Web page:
Inflammation Nation

What is chronic inflammation - causes symptoms and treatment

What is chronic inflammation and are you at risk?

Do you know what heart disease, diabetes, Alzheimer’s, stroke and cancer have in common? Scientists have linked each of these to a condition known as chronic inflammation, and they are studying how high-fat foods and excess body weight may increase the risk for fatal disorders.

Inflammation is your body’s natural response to injury and outside irritants. But when the irritants are persistent, the immune system can spin out of control and increase the risk for disease. Current research suggests that when inflammation becomes chronic it can damage heart valves and brain cells, trigger strokes, and promote resistance to insulin, which leads to diabetes. The latest research suggests that inflammation is also associated with the development of cancer.

Much of the research on chronic inflammation has focused on fighting it with drugs, like cholesterol-lowering statins for heart disease. A growing body of research is now revealing how abdominal fat and an unhealthy diet can lead to inflammation. Some scientists are investigating how certain components in foods might help – an anti-inflammatory diet, if you will.

A recent study found that dietary fiber from whole grains, for instance, may play a protective role against inflammation.

According to the National Center for Complementary and Alternative Medicine, a division of the National Institutes of Health (NIH), our bodies need to have inflammation when we have a wound and the immune system goes in to heal it. Yet we don’t want too much inflammation in our system because of the damage it can cause.

One significant discovery concerns obesity and the ways it promotes inflammation. Fat cells, particularly those that settle in the belly and around organs, were thought to merely store excess weight. Instead, we now know that fat cells act like small factories producing molecules known as cytokines, which set inflammation in motion. The most important step people can take is to lose excess weight, which can reduce inflammation in a matter of just weeks or months.

How Do You Know?

A simple blood test can help determine inflammation in the body by measuring a substance known as C-reactive protein. A report published in Archives of Internal Medicine in 2007, which analyzed results of 33 separate studies, found that losing weight could lower C-reactive protein levels. For each 2-pound weight loss whether by dieting, exercise or surgery, the mean reduction in C-reactive protein among participants was 0.13 milligram per liter.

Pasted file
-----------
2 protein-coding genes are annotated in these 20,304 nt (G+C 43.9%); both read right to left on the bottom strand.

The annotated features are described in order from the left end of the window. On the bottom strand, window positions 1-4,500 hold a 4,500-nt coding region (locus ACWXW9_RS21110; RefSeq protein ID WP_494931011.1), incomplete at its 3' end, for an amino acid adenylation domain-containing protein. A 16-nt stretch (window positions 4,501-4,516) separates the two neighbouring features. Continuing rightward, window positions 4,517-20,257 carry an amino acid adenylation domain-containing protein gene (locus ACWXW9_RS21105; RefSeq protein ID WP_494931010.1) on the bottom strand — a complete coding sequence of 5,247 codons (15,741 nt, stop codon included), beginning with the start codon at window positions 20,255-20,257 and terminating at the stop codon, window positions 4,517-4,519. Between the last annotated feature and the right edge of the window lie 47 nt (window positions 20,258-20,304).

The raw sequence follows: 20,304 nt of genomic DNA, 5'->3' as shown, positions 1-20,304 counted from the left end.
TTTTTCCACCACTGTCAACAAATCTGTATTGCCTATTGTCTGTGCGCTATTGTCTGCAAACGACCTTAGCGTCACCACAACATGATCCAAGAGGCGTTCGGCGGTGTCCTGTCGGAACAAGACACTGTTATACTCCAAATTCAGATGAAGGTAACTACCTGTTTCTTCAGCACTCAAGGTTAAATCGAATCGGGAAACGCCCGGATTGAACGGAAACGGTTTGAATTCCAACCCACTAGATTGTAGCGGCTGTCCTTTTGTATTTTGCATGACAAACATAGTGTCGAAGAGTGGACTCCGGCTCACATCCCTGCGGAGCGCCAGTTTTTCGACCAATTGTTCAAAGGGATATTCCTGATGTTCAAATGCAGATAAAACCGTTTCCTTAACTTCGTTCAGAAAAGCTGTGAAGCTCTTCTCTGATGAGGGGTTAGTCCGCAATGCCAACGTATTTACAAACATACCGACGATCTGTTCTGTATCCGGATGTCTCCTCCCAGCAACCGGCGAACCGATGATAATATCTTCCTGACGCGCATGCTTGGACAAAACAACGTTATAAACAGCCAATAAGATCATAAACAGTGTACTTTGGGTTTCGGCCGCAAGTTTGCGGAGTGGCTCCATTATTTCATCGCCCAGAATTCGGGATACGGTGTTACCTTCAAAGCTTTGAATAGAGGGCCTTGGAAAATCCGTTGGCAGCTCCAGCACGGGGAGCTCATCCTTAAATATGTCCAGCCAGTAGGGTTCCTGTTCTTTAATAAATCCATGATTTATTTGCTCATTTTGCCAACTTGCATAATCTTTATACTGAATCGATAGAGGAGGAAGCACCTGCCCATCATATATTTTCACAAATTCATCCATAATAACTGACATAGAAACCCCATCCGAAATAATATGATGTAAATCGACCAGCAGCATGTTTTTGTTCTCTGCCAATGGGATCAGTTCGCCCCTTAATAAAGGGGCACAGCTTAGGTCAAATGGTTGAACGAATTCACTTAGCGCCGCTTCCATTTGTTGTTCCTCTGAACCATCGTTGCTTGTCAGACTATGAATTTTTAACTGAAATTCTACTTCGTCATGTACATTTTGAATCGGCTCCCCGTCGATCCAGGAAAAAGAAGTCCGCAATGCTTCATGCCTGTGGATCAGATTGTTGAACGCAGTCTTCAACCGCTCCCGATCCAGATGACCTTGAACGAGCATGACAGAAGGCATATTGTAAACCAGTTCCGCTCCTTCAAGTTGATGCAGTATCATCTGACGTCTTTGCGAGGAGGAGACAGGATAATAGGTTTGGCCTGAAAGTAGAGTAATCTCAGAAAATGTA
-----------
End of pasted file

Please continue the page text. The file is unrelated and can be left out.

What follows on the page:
According to the American Heart Association, a C-reactive protein level of:

• less than 1 mg/L indicates a low risk of cardiovascular disease
• 1 to 3 mg/L indicates moderate risk
• greater than 3 mg/L equals high risk

Doctors are increasingly ordering the test for patients at moderate risk for heart disease.

A number of nutritionists and physicians have been working together to develop anti-inflammatory diets. They are based on both the Mediterranean diet and a Healthy Eating Pyramid developed at Harvard University and encourage consuming whole-grain foods, unsaturated fats such as plant oils, fruits, vegetables, nuts, fish, poultry, eggs and moderate amounts of dairy foods. They also suggest avoiding red meat, butter, sweets and white foods such as rice, potatoes and pasta as much as possible.

The American Heart Association also recommends consuming both omega-3 fatty acids, found in cold-water fish like salmon and canola oil, and omega-6 fatty acids, found in nuts, seeds and vegetable oils. Investigators are still studying the roles each may play in promoting or controlling inflammation; however, new research funded by the NIH is looking at the relationship of diet, inflammation and cancer.

We are a nation at risk, but the good news is that with dietary changes, exercise and a conscientious effort, you can reduce your risk of inflammation and the diseases associated with it.